Genesis 9:8-17: Then God said to Noah and to his sons with him: “I now establish my covenant with you and with your descendants after you 10 and with every living creature that was with you—the birds, the livestock and all the wild animals, all those that came out of the ark with you—every living creature on earth. 11 I establish my covenant with you: Never again will all life be destroyed by the waters of a flood; never again will there be a flood to destroy the earth.”

12 And God said, “This is the sign of the covenant I am making between me and you and every living creature with you, a covenant for all generations to come: 13 I have set My rainbow in the clouds, and it will be the sign of the covenant between me and the earth. 14 Whenever I bring clouds over the earth and the rainbow appears in the clouds, I will remember my covenant between me and you and all living creatures of every kind. Never again will the waters become a flood to destroy all life. 16 Whenever the rainbow appears in the clouds, I will see it and remember the everlasting covenant between God and all living creatures of every kind on the earth.”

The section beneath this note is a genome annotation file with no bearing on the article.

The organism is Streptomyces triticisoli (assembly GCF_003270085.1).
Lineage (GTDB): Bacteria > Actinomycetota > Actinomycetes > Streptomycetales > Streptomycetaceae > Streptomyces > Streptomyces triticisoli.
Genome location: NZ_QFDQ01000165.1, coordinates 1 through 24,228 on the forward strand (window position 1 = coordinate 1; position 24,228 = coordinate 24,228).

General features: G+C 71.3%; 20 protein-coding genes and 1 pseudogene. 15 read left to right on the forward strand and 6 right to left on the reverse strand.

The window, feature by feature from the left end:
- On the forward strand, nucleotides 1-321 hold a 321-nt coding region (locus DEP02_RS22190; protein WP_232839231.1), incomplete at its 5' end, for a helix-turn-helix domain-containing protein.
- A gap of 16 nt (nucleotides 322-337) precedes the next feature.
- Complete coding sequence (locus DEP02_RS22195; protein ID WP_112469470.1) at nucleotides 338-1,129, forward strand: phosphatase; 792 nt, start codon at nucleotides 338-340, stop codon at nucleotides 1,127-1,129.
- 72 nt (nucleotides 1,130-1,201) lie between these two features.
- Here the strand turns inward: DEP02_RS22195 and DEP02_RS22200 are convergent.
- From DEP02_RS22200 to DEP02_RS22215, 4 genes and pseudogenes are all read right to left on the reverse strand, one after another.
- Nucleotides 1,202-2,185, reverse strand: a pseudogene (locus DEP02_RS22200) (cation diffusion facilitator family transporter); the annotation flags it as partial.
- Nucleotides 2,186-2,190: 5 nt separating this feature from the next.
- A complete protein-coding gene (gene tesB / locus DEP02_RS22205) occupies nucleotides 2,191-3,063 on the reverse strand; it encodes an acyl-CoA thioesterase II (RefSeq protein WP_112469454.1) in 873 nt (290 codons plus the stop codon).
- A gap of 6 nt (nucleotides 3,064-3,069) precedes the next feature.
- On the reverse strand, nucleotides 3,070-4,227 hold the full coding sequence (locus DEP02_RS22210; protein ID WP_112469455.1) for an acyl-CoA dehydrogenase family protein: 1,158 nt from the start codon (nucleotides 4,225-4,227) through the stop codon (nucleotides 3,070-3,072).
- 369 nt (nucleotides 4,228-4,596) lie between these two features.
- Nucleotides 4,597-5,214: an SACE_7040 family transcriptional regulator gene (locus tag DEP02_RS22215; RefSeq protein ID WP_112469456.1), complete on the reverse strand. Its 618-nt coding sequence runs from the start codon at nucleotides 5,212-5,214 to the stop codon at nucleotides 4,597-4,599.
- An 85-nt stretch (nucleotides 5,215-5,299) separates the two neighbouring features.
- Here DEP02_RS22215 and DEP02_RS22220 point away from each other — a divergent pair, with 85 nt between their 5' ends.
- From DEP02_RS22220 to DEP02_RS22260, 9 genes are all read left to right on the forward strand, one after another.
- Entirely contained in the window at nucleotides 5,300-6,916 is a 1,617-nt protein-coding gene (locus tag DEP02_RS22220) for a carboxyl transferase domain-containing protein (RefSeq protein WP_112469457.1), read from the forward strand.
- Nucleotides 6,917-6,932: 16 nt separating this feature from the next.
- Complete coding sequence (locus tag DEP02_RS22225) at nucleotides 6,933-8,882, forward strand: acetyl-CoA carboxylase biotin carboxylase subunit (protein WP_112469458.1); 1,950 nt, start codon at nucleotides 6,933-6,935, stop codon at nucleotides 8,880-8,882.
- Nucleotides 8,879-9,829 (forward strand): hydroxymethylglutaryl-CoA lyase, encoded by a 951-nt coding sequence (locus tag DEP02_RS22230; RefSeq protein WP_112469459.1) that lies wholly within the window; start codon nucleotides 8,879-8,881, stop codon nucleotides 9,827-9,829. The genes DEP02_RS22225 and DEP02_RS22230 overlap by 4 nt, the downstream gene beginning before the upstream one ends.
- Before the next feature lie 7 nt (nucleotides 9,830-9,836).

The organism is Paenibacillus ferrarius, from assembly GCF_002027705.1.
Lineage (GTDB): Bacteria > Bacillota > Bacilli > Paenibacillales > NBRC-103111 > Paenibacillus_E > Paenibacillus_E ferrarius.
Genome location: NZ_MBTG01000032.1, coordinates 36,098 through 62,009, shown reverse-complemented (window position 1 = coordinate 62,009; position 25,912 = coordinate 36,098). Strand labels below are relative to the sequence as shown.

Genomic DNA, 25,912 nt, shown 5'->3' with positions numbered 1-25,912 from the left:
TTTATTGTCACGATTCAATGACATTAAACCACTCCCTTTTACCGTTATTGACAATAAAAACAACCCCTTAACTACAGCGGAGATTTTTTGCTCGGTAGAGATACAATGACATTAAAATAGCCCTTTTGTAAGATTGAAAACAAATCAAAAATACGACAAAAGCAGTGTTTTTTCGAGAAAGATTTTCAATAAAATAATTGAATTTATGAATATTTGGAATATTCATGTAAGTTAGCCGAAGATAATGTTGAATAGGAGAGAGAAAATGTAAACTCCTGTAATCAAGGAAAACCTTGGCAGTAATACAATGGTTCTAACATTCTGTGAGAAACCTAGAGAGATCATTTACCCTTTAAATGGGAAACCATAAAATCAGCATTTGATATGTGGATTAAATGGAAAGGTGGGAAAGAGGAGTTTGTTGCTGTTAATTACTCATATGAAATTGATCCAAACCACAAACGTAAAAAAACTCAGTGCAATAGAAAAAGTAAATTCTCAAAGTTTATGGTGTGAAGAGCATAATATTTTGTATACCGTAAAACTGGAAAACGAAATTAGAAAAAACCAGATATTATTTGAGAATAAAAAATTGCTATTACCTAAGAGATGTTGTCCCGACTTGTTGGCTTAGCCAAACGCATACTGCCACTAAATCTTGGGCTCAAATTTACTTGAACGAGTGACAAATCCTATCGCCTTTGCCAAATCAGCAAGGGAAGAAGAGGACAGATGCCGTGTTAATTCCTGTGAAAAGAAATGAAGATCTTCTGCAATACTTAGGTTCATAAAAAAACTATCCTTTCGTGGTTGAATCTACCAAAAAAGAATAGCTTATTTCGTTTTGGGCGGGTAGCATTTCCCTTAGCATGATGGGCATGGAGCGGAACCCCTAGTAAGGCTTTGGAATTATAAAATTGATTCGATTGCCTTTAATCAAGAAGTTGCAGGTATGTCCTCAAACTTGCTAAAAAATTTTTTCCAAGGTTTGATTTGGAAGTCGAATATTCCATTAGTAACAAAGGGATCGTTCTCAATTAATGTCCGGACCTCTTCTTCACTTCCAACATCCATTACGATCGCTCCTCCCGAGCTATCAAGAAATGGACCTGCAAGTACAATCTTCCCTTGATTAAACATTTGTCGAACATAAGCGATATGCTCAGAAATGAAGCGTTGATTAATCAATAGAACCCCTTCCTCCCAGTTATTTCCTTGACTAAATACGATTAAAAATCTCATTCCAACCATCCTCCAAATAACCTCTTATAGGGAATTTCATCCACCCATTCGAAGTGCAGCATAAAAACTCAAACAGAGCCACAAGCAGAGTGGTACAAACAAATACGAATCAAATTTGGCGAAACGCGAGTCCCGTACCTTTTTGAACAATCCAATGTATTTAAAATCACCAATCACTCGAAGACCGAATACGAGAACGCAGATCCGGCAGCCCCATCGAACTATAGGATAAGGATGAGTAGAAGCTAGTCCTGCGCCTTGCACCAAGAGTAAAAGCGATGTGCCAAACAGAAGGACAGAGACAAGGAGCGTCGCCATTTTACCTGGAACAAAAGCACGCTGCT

17 So God said to Noah, “This is the sign of the covenant I have established between Me and all life on the earth.”

In these verses, what does God promise not to do ever again? (He promises not to destroy the world with a flood again.)

Does this mean that God will never again destroy the world? (No.)

2 Peter 3:10-13: But the day of the Lord will come like a thief. The heavens will disappear with a roar; the elements will be destroyed by fire, and the earth and everything done in it will be laid bare.

11 Since everything will be destroyed in this way, what kind of people ought you to be? You ought to live holy and godly lives 12 as you look forward to the day of God and speed its coming. That day will bring about the destruction of the heavens by fire, and the elements will melt in the heat. 13 But in keeping with His promise we are looking forward to a new heaven and a new earth, where righteousness dwells.

The Bible tells us that God will one day destroy the world. Then, it will not be with a flood. It will be with fire.

What will happen after the fire? (God will make a new heavens and a new earth.)

It will be the place “where righteousness dwells.” All the Christians who were resurrected or who were alive when Jesus returned will never die again. They’ll live on the new earth with God. It will be what this Earth was supposed to be before sin entered the world. It will be perfect, as God intended.

What does Peter tell us we’re supposed to do while we wait for that to happen?

We’re to live holy and godly lives. We’re to serve God by being different from the world that’s going to be destroyed. 


This lesson is included in my book, Created: Youth Bible Studies on Genesis 1-11 and the Book of Job.
Created: Youth Bible Studies on Genesis 1-11 and the Book of Job: Perfect for Youth Sunday School Lessons by [Wilson, Rev. Stephen R.]
Kindle $3.99, Print $6.99

Find more youth lessons on my Free Youth Ministry Helps page!